Does Having Stronger Glutes Really Reduce Your Risk of Runner’s Knee?

do stronger glutes make you less injured

If you listen to most physios, having a strong set of butt muscles comes with many positives; perhaps the most important being a lower risk of running injury.

Now, you should know me by now; I always like to see if hard scientific evidence exists to support such claims. In this case, there quite possibly is… specifically in the context of Runner’s Knee.

In 2015, Ramskov et al. sought to try and answer this very question. If you are interested, you can read the study in full here:

High Eccentric Hip Abduction Strength Reduces the Risk of Developing Patellofemoral Pain Among Novice Runners Initiating a Self Structured Running Program: A 1-Year Observational Study

The researchers took a large group of novice runners in Denmark (n=629) and designed a study to see if stronger hip abductor muscles (read: gluteal muscles) reduced the risk of developing Runners Knee.

I should start by saying that only a small number of runners developed pain in this study (4%). Other studies with similar designs have reported a much higher incidence of Runners Knee (up to 21%).

Despite this low number, the study also identified that runners with stronger hip abductors had a lower risk of developing Runners Knee during their first 50km of running, compared to those who were classified as weak.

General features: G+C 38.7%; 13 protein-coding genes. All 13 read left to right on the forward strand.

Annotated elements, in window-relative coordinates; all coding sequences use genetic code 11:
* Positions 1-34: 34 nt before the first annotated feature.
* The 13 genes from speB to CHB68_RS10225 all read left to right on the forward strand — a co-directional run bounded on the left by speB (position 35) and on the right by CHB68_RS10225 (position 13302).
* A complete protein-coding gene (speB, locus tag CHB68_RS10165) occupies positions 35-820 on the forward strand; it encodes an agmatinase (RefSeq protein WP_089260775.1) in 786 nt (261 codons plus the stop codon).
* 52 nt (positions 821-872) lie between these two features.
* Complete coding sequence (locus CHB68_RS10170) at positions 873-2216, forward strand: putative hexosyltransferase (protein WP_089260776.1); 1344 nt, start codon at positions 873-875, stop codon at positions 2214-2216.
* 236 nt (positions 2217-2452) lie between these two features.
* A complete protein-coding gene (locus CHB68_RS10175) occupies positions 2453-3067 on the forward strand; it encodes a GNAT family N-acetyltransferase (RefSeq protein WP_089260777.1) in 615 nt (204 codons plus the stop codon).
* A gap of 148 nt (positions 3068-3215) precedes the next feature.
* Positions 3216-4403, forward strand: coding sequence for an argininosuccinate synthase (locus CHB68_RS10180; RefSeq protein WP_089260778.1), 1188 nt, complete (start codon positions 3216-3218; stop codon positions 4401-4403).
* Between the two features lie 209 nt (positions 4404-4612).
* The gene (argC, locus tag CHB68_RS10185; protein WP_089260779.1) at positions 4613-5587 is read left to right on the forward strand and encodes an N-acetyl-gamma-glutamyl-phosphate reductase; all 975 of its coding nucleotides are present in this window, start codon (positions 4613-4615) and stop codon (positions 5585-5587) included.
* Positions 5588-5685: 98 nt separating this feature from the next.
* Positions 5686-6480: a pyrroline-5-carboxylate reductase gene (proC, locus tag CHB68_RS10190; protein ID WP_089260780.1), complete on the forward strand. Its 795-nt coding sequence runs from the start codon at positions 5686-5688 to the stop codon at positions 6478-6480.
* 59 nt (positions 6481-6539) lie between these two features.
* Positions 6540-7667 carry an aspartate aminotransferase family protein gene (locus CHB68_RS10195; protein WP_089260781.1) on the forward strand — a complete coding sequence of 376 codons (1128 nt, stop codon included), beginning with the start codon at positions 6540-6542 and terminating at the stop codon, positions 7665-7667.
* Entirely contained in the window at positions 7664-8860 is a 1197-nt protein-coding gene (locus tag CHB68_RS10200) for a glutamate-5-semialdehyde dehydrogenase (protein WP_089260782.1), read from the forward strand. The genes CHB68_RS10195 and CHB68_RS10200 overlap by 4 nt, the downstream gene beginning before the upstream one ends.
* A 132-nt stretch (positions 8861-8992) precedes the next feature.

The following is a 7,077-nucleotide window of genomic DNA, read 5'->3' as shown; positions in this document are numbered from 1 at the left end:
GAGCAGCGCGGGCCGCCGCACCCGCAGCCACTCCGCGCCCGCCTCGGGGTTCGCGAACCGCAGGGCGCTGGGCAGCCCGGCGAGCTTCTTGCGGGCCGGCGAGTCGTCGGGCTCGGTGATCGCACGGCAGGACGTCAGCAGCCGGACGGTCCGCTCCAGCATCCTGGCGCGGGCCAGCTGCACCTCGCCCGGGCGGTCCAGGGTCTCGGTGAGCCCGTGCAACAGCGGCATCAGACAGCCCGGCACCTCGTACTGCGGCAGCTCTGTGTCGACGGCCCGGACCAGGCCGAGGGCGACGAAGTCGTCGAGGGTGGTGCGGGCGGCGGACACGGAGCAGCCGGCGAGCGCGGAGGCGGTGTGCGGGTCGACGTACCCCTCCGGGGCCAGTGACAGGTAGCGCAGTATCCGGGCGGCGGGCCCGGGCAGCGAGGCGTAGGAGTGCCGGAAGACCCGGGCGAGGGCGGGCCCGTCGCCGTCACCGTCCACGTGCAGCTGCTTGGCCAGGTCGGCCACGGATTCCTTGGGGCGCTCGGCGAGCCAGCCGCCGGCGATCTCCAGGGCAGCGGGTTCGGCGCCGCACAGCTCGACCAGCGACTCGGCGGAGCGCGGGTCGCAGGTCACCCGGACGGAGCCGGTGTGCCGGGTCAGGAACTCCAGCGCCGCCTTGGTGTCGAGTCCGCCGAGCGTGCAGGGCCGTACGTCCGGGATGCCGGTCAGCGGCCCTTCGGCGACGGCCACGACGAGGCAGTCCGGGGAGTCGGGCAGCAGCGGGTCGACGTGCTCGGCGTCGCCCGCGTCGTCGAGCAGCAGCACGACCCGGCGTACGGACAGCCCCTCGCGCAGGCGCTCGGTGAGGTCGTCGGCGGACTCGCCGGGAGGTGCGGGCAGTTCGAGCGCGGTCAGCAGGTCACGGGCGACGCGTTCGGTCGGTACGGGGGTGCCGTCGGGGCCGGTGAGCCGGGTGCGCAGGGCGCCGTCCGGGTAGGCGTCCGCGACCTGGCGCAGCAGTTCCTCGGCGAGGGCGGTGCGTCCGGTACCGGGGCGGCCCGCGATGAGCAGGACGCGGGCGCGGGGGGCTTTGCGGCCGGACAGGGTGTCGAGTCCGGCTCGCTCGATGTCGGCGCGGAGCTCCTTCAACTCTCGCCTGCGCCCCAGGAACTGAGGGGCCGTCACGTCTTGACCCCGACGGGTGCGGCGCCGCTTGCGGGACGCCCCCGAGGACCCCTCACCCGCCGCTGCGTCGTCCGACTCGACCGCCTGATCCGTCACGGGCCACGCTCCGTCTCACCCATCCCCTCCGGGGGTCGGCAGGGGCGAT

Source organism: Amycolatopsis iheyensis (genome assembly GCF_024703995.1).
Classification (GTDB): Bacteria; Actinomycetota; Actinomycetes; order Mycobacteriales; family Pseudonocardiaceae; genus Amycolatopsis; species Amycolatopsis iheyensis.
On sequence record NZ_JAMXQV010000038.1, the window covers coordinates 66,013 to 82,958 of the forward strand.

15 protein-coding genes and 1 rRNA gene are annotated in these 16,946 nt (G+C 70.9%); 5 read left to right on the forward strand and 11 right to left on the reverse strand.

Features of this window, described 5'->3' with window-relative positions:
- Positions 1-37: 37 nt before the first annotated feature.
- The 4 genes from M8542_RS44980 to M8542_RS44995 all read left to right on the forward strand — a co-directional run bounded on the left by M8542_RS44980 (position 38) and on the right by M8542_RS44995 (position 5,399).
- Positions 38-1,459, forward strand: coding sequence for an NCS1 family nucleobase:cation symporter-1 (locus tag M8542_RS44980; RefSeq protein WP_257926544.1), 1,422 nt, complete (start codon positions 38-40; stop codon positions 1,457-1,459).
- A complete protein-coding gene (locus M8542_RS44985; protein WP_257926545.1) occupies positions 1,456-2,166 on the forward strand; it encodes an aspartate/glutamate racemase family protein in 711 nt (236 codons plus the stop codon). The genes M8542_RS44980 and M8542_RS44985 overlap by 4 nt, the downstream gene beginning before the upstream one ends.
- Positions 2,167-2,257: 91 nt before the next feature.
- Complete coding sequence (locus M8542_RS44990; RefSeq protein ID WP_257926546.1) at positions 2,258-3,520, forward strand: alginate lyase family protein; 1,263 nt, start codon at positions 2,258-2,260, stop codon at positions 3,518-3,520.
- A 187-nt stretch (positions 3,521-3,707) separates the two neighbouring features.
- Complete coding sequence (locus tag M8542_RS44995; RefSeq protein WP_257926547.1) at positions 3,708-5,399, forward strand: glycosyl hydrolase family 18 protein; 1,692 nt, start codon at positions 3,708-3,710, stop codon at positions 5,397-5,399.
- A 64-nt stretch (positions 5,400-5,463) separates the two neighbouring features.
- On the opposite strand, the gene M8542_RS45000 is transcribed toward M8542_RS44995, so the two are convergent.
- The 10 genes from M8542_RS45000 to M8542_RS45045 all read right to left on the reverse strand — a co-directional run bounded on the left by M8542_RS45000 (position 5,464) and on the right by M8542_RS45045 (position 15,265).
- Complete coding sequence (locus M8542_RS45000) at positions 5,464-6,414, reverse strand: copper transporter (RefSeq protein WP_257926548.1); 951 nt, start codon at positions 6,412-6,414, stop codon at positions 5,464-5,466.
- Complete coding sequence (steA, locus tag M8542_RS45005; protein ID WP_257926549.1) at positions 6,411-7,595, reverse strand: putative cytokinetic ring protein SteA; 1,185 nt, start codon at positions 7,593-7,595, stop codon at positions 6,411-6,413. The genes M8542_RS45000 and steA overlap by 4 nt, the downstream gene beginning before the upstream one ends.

What Does This Mean for Runners?

Is this the holy grail of running injury prevention?

That’s perhaps a step too far!

Whilst a stronger butt reduced the risk of Runners Knee in this group, there is nothing to say that it could reduce the risk of other common running injuries, such as Shin Splints (Medial Tibial Stress Syndrome).

We also know that progressing too quickly increases our risk of Runners Knee and this study did not control for how quickly any runner reached their first 50km of running.

I do think it is important to stress that when it comes to running injury risk, we are talking about INCREASING or DECREASING risk, not removing it altogether.

Injury data amongst runners tells us that every time you lace up and head out to train, there is a risk that you MAY experience an injury.

It therefore makes sense to me to play the percentages and control the controllable. If you’re a new/novice runner, or if a recent injury (knee or otherwise) has forced you to have a significant lay off, progress slowly – try this free return to running plan – and spend some time each week in the gym, keeping your legs and core, and yes, especially your butt nice and strong.

Here’s an example of a simple glute strengthening workout you can try:

Glute Activation & Hip Mobility Routine

About The Author 

Brad is a Specialist Musculoskeletal Physiotherapist from Pure Sports Medicine in London, based in Canary Wharf. He completed his BSc in Physiotherapy at the University of Hertfordshire in 2006 and a subsequent MSc in Advanced Musculoskeletal Physiotherapy at the same university in 2011. He has experience in both the NHS and private sectors of health care alongside a career in various professional sports.

His clinical interest lies in the field of Biomechanics, Patellofemoral Pain (PFJP), Tendinopathy and other overload pathologies. Academically he is a PhD candidate at Queen Mary, University of London on the topic of hip strengthening and running re-education for PFJP.


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